Fusebox returns for another year of some of the best contemporary, multi-disciplinary, digital performing and visual arts in the world.
The verbatim film musical “London Road,” starring Oscar-nominee Tom Hardy, opened last week at select theaters in the United States. The show, written by Alecky Blythe (book) and Adam Cork (music), began as a stage production at the National Theatre in London. Extended Play is publishing interviews our contributors conducted with members of the creative team and cast over the next few weeks. Read the conversation with the film’s screenwriter, Alecky Blythe, we published last week here. And to find out where you can see the film, click here.
MICHAEL FRIEDMAN: What are you working on right now?
ADAM CORK: I’ve just come to the end of a very busy period of working back to back on three plays in a row.
MICHAEL: Oh dear.
ADAM: Which before I wrote “London Road” was, and still is, my day job. It’s what I grew up doing. It’s what I do to get by. Writing the music and designing the sound for plays, essentially, straight plays.
ADAM: Not pieces of musical theater. And I’m also currently working on a new musical, which I hope to finish, or at least finish a good first draft of, in the next couple of months.
MICHAEL: Oh fantastic. May I ask what it is?
ADAM: I’m not talking about what it is until I’ve finished it.
MICHAEL: I understand. No, that’s why I asked your permission! I guess that’s what I’m interested in because your background is so much in working on sound and music for plays. What was the very first time that you started music and lyrics? Where did that first come from before “London Road?” “Enron,” I guess, is what I’d seen of yours.
ADAM: Oh, “Enron.” Yes. Well that’s a good example of music and lyrics, which I’d put together. I suppose yeah, the process of working on songs and plays has helped. I also was really into theater generally, particularly musical theater at university, quite a long time ago now. And I spent some time directing. Things like the “Threepenny Opera,” and being in things like “Sweeny Todd” and “Into the Woods” in student productions. And MD-ing “Cabaret.”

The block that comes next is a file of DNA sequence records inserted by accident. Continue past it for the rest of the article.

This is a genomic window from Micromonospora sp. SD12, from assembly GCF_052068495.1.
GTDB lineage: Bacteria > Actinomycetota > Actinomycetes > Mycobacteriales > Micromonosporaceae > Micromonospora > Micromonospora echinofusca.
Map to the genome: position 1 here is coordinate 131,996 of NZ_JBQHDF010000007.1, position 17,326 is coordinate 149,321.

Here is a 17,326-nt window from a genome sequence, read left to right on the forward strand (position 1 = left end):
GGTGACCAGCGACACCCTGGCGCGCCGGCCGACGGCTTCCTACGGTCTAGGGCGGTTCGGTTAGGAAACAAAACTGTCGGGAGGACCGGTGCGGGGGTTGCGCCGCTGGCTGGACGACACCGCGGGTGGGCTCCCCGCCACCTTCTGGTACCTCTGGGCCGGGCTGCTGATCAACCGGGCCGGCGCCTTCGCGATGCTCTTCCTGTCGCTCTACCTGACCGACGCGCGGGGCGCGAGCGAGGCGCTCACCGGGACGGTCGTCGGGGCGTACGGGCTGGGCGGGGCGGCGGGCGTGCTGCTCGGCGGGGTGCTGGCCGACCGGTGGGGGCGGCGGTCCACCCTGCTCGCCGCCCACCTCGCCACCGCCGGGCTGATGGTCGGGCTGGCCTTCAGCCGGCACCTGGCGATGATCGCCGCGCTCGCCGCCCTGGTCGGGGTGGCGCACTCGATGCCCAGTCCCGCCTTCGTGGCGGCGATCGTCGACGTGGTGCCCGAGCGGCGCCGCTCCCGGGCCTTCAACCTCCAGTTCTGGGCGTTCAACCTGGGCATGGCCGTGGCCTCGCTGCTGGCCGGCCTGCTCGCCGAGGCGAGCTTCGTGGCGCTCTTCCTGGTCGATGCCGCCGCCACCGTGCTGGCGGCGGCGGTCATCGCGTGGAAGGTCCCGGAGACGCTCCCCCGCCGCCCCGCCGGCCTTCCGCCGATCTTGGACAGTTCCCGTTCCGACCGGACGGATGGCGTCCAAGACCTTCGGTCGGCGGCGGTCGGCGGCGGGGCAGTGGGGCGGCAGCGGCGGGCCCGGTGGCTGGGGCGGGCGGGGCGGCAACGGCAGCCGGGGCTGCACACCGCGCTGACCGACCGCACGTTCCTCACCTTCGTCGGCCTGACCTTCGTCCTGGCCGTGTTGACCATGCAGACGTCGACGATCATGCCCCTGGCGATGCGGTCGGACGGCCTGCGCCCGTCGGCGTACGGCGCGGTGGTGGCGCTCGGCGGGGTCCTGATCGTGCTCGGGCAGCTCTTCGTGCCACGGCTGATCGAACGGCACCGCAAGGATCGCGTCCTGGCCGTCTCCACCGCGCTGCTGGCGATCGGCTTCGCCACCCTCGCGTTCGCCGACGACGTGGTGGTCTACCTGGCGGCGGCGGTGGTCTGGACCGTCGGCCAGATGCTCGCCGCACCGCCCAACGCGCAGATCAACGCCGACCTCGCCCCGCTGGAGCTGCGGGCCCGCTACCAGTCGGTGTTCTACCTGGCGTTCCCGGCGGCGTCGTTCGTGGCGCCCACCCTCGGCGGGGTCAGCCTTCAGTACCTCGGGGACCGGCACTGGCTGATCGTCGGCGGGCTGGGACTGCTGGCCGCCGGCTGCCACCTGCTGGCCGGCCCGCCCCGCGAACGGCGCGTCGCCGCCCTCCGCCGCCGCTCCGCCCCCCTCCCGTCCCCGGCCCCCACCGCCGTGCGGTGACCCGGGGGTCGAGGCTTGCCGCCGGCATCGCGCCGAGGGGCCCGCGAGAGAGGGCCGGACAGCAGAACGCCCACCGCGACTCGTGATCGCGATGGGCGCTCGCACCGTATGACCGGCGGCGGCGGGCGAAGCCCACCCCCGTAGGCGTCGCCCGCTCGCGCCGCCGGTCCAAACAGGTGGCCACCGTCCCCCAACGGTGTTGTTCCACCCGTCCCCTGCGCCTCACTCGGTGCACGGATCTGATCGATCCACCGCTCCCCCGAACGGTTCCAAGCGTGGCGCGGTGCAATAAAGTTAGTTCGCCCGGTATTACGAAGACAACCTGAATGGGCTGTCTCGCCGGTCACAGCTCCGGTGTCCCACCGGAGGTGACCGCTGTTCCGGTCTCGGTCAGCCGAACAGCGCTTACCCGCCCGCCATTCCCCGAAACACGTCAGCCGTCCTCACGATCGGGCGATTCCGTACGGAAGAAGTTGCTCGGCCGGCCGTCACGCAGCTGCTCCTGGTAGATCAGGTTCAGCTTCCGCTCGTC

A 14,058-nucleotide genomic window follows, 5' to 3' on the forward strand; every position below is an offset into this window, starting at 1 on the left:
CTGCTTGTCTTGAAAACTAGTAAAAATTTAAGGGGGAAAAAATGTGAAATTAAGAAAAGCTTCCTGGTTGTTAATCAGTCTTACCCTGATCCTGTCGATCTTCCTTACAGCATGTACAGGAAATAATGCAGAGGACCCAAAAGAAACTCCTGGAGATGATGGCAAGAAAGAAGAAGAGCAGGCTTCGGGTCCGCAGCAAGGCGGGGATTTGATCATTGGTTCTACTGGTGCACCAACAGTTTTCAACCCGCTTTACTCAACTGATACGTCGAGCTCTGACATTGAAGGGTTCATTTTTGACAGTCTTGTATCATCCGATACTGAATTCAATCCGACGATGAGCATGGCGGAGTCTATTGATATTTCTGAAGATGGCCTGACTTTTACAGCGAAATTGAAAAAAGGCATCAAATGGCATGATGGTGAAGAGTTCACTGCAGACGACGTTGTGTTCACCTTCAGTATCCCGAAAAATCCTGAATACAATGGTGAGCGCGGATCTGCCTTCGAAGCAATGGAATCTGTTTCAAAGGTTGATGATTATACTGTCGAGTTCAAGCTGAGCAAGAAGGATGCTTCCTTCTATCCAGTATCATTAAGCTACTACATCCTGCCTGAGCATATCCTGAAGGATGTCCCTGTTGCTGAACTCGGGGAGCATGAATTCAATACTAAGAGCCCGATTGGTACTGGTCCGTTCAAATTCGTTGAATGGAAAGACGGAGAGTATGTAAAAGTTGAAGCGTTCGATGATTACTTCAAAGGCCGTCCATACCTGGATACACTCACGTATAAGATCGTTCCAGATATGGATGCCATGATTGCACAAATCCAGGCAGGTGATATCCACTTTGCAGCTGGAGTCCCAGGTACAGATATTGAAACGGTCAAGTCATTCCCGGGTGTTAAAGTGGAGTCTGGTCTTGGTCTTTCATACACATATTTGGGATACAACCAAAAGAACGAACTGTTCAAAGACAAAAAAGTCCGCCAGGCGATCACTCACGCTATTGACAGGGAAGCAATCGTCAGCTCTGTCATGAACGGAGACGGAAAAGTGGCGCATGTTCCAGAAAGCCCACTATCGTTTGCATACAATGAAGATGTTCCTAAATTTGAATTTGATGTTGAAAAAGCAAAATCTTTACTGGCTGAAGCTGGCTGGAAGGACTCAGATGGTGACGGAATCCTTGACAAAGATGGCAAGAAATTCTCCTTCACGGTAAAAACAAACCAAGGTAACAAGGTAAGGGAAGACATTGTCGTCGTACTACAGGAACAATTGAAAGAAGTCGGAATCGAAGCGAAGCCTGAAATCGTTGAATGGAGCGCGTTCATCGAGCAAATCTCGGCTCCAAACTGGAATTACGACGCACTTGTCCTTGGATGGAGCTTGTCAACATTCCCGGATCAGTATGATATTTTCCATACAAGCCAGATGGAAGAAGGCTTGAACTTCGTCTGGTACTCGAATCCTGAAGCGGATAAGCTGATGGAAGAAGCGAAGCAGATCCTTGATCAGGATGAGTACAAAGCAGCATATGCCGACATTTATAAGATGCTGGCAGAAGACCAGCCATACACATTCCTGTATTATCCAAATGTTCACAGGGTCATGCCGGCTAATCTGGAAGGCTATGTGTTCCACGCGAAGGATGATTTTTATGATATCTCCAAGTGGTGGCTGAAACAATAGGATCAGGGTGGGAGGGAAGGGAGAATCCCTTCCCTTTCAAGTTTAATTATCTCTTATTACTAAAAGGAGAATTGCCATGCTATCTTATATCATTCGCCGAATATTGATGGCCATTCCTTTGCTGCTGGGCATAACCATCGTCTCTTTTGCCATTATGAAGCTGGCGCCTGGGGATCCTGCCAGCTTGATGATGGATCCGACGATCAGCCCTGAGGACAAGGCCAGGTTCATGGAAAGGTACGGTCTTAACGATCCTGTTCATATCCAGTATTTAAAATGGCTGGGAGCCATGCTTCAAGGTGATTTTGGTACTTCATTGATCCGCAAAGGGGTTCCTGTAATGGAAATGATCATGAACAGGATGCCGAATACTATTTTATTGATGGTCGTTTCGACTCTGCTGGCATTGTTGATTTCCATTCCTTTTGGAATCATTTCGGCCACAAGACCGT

MICHAEL: I think it turns out we all MD-ed “Cabaret” and that we were all in “Into the Woods.”
ADAM: (laughing) I suppose even though I didn’t really end up working in musical theater as such, that culture seeped into my bones at quite a young age. And although I never delved into it, I tried to absorb it encyclopedically, in a way that I’m more trying to do now really, in the way with “London Road.” And the thrill of writing something original — where you’re a co-author, and people like it. You must know what that’s like from writing things like “Bloody Bloody Andrew Jackson.”
MICHAEL: Yes, yes, yes.
ADAM: Yes, there’s nothing quite like it is there?
MICHAEL: No, I mean it goes both ways, you know? I find it a relief. I just did two plays back to back, and it’s a relief sometimes to go back to be like, “Someone else tell me what vision I’m serving.” It’s nice; do you know what I mean? It goes both ways.
ADAM: On paper, that’s the great thing about going back to the day job. But then if you end up with someone who actually doesn’t know what they want just as much vision, but not receive any credit for authorship.
MICHAEL: Yes, that’s true. Actually, tell me about “Enron.” I was really interested in that because that, like “London Road,” was based on actual events and real people and even real words. Could tell me how the song aspect of that came about.